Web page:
Dwave Systems Tour and interview with CTO Geordie Rose

I, Brian Wang, had a guided tour of Dwave Systems. This was courteously provided by Dwave Systems CTO Geordie Rose.


The papers that they publish are about 2 years behind the research and work that they are performing.

They had published a paper back in May, 2011 which provided evidence that the 4 by 4 unit cells leveraged quantum effects. There is no difference between the coupling of the 8 qubit cells with the surrounding cells and recent internal work has been showing that the quantum effects extend to the entire chip.

ie. The full 128 qubits, or 512 qubits (for the new chip) should fully leverage quantum effects.

Dwave has developed adiabatic versions of quantum factoring algorithms. They have an adiabatic alternative to Shor’s algorithm and have factored far larger numbers on their quantum computer system.

The next 18 months will be a critical period for Dwave systems. Raising private money has become far more difficult in the current economic conditions. If Dwave were profitable, then they could IPO. If Dwave were not able to become profitable and IPO and could not raise private capital, then there would be the risk of having to shutdown.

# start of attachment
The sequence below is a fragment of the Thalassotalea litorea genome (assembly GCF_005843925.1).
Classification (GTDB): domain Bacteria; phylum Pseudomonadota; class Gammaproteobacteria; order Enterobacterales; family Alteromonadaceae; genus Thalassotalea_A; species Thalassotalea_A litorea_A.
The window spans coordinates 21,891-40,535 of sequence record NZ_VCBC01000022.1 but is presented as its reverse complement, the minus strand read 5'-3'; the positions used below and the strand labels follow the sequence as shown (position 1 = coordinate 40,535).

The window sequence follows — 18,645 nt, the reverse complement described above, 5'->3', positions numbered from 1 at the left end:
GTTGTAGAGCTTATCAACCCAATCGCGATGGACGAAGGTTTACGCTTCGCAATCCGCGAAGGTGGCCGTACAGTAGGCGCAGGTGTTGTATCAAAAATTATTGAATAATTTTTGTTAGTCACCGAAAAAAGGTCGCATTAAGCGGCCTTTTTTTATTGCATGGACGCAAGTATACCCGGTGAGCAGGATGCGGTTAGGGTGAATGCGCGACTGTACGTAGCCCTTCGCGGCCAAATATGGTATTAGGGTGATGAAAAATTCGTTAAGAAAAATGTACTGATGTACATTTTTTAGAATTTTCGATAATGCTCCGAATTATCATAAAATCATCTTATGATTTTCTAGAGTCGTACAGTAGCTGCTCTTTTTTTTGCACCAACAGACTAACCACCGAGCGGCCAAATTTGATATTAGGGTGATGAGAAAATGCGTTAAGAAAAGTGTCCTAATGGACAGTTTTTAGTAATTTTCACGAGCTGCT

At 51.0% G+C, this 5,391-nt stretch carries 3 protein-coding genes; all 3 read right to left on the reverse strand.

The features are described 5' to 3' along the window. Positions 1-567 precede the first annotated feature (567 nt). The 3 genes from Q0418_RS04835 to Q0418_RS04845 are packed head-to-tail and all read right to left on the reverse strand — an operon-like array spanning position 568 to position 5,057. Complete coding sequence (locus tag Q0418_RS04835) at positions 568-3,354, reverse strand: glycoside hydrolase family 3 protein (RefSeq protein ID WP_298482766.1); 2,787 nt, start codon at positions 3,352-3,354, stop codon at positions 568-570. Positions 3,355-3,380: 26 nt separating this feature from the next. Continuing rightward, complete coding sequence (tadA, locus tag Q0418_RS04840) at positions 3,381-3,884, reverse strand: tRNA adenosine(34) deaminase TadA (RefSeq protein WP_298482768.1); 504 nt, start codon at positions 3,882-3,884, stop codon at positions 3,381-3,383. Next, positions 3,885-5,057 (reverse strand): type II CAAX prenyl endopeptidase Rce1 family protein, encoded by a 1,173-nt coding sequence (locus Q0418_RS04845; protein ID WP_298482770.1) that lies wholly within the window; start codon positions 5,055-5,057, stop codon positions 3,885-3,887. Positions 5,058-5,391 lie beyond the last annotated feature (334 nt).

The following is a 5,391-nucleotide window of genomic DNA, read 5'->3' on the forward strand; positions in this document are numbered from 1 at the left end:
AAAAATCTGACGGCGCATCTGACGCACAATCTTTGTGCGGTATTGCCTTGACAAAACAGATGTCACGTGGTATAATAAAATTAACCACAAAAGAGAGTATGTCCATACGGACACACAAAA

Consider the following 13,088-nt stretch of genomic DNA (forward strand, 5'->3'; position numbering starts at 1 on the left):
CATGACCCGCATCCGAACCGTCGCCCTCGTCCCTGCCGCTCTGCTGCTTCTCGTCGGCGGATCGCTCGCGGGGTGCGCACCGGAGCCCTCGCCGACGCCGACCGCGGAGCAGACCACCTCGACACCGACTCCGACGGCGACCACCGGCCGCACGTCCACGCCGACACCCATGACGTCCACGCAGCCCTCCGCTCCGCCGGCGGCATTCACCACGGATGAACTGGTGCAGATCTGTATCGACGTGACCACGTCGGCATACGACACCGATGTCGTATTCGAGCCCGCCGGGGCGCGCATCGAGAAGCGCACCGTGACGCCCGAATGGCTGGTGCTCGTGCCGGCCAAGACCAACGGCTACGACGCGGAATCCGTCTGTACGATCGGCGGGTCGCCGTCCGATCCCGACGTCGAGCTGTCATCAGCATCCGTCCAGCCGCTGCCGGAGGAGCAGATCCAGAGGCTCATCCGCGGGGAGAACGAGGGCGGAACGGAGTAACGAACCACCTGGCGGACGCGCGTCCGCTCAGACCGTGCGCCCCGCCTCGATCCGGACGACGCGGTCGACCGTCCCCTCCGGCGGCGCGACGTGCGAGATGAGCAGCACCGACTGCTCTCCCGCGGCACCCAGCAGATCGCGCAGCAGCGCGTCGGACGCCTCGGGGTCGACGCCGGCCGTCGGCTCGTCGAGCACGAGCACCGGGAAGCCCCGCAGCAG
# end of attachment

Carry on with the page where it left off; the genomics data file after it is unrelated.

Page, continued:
It takes 1 month and dozens of steps (even after automation) to get any of the chips tuned up and ready for use.

One application of the Dwave system is for the optimization problem of creating treatment plans for cancer radiation treatment based on a 3D body scan. This treatment plan takes 1 week using the 128 qubit system but minutes with the 512 qubit system. The optimization algorithm runs 1000 times faster at 512 qubits versus 128 qubits. Cancer radiation treatment plans normally have one person developing the treatment plan and uses a $20 million machine to deliver the precision radiation. The Dwave optimized treatment plan would boost the safety of the treatment by several percent.

The amount of speedup depends upon the different quantum algorithms that are being run.

If the treatment optimization problem were indicative of the speedup of different algorithms, then one might expect (I am extrapolating the 512/128 qubit example)

512 qubits 1000 times faster than 128 qubits
2048 qubits 1000 times faster than 512 qubits

I will have more from the tour and interview in follow up articles.


Pulse Tube Cryocooler are used, which are described in this 14 page presentation The Pulse tube cryocooler recycles the helium and lowers the operating costs. The cryocooler can achieve tempteratures of 20 millikelvins. The Dwave quantum computer actually seems to work best at 40 millikelvins. A little noise at that temperature actually helps on the hardest problems. On easier problems the temperature does not matter.

Pulse Tube Cryocooler have ~0.5 Watts of cooling at 4K
•Dilution fridge mixing chamber (mK stage) rises ~2 mK/microW
•Pulse Tube fridge requires ~15 kW supply power
–10^10 ratio of fridge supply power to low temp cooling power

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